One of the benefits of cloud computing is that it lets you punch above your weight. A business can quickly enable computing resources at a fraction of the cost it once paid, so cloud computing helps level the field for smaller businesses.
This is good news for the smaller businesses. But it’s not such great news for larger companies that now face a smaller business that’s disrupting their market. There is an impressive list of once-small companies that did this, a list that includes Uber, Airbnb, and Netflix, as well as hundreds of other smaller companies that have driven market share to their doors by using cloud-based technologies as accelerators to disruption.
Examples of their cloud-enabled smaller disrupters include a health care supply company that uses RFID to automatically detect low stock and automatically reorder new stock without bothering the staff. It also can update the accounting system, pay vendors, track shipments, and deal with mistakes, all automatically, without frustrating the people. This is innovation that the larger businesses could not imagine.
The Global 2000 moves too slow to deal with this threat. These very large corporations—it doesn’t matter if they’re in the finance, health care, retail, or you-name-it space—typically can’t change fast enough to keep up, including making the necessary changes in IT.
There come a point where the market moves beyond an enterprise’s ability to align to it, and customers will notice. At the same time, smaller businesses will continue to leverage their agile digital advantages to build better customer experiences, using cloud technology to do it fast and cheap. This is the typical beginning of the end for the establishment.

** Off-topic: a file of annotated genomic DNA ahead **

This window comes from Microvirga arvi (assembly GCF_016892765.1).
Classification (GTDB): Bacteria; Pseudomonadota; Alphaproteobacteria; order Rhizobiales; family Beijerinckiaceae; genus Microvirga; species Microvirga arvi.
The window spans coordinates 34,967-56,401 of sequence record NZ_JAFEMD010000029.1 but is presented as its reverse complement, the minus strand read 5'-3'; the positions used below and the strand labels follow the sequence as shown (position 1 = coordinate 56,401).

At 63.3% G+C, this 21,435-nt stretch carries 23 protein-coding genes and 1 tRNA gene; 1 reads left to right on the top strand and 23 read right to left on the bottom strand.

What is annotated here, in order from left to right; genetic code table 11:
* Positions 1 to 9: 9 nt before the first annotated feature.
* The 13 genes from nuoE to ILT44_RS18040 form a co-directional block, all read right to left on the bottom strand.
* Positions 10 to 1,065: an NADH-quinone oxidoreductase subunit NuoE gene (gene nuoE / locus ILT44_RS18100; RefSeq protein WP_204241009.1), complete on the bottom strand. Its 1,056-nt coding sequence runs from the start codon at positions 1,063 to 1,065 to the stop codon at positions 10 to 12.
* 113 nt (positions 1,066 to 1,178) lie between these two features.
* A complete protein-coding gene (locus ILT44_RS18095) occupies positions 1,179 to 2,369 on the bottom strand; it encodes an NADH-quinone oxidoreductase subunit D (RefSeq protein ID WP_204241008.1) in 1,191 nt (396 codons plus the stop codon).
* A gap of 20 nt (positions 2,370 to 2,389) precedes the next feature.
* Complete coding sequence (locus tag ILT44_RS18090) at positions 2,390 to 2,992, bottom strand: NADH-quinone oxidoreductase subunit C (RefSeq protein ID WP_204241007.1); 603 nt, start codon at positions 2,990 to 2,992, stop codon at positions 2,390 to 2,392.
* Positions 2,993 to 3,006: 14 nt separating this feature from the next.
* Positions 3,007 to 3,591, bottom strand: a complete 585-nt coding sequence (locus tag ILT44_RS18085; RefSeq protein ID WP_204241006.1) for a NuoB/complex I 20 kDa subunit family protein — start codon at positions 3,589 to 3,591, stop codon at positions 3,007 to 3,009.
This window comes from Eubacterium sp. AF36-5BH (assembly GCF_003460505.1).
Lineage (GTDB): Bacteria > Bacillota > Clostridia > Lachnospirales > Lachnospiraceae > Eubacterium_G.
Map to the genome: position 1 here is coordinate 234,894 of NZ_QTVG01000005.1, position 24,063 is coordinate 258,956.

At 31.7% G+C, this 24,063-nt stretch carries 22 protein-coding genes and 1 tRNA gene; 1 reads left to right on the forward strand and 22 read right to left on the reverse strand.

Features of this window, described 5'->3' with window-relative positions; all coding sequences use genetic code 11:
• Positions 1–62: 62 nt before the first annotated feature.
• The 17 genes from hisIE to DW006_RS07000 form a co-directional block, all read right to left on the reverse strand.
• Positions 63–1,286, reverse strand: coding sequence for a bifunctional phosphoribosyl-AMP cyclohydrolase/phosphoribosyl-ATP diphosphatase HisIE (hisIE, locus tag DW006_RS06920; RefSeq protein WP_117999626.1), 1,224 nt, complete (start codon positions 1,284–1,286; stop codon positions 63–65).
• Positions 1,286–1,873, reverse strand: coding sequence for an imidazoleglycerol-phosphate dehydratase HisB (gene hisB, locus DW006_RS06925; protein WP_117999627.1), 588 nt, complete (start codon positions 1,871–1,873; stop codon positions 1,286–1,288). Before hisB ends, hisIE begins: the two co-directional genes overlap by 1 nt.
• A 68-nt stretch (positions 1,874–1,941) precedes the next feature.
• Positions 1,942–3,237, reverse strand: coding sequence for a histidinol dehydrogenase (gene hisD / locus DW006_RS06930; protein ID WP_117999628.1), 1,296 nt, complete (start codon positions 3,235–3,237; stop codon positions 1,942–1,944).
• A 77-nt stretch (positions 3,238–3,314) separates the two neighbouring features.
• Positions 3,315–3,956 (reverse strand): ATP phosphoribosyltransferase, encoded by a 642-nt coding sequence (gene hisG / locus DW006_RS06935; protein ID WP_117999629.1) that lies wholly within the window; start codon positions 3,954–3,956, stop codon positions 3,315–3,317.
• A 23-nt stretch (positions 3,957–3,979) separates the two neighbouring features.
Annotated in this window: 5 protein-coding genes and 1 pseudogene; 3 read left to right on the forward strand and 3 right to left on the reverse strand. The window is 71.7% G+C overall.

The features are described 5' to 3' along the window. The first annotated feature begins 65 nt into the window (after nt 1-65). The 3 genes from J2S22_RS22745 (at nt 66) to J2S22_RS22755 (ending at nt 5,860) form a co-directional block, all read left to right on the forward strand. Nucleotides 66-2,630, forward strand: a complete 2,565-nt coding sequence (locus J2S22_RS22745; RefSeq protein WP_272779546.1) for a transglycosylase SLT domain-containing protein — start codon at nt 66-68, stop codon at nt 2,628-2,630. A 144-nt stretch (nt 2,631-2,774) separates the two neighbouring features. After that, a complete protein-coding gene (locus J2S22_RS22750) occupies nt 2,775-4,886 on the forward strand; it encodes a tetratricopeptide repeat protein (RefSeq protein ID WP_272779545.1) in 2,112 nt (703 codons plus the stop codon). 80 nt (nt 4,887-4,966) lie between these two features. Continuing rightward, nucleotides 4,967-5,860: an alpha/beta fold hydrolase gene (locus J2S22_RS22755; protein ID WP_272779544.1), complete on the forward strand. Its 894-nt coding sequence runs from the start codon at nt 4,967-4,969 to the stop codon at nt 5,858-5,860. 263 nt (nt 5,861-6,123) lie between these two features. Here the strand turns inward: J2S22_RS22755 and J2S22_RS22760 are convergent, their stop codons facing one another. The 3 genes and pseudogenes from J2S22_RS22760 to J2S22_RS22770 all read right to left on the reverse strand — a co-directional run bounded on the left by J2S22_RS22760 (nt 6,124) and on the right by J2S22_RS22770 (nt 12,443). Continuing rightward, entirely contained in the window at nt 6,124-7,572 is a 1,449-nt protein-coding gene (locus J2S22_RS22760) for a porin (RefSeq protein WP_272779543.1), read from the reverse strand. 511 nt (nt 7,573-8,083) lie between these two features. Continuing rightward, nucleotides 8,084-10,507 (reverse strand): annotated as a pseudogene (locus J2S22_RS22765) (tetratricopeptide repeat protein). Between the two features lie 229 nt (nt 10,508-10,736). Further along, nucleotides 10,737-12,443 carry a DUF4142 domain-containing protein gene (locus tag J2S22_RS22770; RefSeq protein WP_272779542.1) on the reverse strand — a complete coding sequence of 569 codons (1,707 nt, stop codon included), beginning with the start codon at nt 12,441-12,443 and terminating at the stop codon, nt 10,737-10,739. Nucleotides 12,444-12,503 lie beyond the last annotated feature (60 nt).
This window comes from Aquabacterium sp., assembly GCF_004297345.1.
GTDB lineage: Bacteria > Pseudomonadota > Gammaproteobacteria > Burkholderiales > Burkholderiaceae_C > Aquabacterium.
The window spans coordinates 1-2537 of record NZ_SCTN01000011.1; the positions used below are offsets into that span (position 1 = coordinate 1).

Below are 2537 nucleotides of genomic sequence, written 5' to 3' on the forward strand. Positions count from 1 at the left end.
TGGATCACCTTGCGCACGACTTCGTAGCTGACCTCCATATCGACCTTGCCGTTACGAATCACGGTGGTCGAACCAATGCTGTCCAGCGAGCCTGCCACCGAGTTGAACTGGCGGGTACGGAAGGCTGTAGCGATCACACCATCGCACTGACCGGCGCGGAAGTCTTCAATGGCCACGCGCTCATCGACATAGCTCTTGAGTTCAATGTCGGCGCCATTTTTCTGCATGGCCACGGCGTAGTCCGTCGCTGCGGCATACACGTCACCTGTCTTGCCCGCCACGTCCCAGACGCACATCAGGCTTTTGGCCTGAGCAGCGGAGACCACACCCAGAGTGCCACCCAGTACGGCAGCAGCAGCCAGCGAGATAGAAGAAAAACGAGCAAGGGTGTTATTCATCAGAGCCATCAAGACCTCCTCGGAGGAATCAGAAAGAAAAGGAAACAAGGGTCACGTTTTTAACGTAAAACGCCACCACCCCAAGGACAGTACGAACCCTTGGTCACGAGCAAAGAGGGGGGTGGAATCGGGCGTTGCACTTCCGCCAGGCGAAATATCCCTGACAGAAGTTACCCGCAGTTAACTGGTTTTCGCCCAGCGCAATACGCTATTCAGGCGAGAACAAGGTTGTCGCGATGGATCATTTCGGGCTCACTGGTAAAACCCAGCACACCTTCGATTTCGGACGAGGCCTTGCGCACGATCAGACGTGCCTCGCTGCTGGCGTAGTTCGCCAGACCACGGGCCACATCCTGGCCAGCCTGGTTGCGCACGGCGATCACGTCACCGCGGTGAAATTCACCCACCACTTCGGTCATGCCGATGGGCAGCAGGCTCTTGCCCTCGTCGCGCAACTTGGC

We won’t see 100-year-old brands going out of business tomorrow, but we will see their “I give up” actions, such as selling to a consolidator or shrinking the company through layoffs, location downsizing, and product or service divestitures. The most noticeable evidence that this shift is well under way is in the retail space, with once-dominant companies like Sears and Toys R Us dying.
At the same time, we’ll see new businesses emerge that quickly move from less than $1 billion dollars in sales to many billion dollars, with some surpassing their decades-old traditional competition. As we saw with Amazon.com versus for traditional retailers.
What this shift means depends upon your perspective.
Right now, larger companies should be very afraid, unless they are the one in a hundred that saw the writing on the wall and quickly took steps to change. Most did not. There are just too many decades of politics and layers of fear that keep them from trying new things. They have lost touch with the innovations and risks that got them to the top of the heap in the first place.
Smaller companies will thrive, and some will even come to own their market. New businesses will almost naturally take advantage of this opportunity with new systems and strategies that use the most current technologies. I suspect many small businesses will be in a better position to adapt their systems as well.
Many of the largest businesses will turn the ship fast enough to dodge all or even most of the torpedoes. The landscape of the larger brands will see significant changes in the next ten years. You’ve been warned.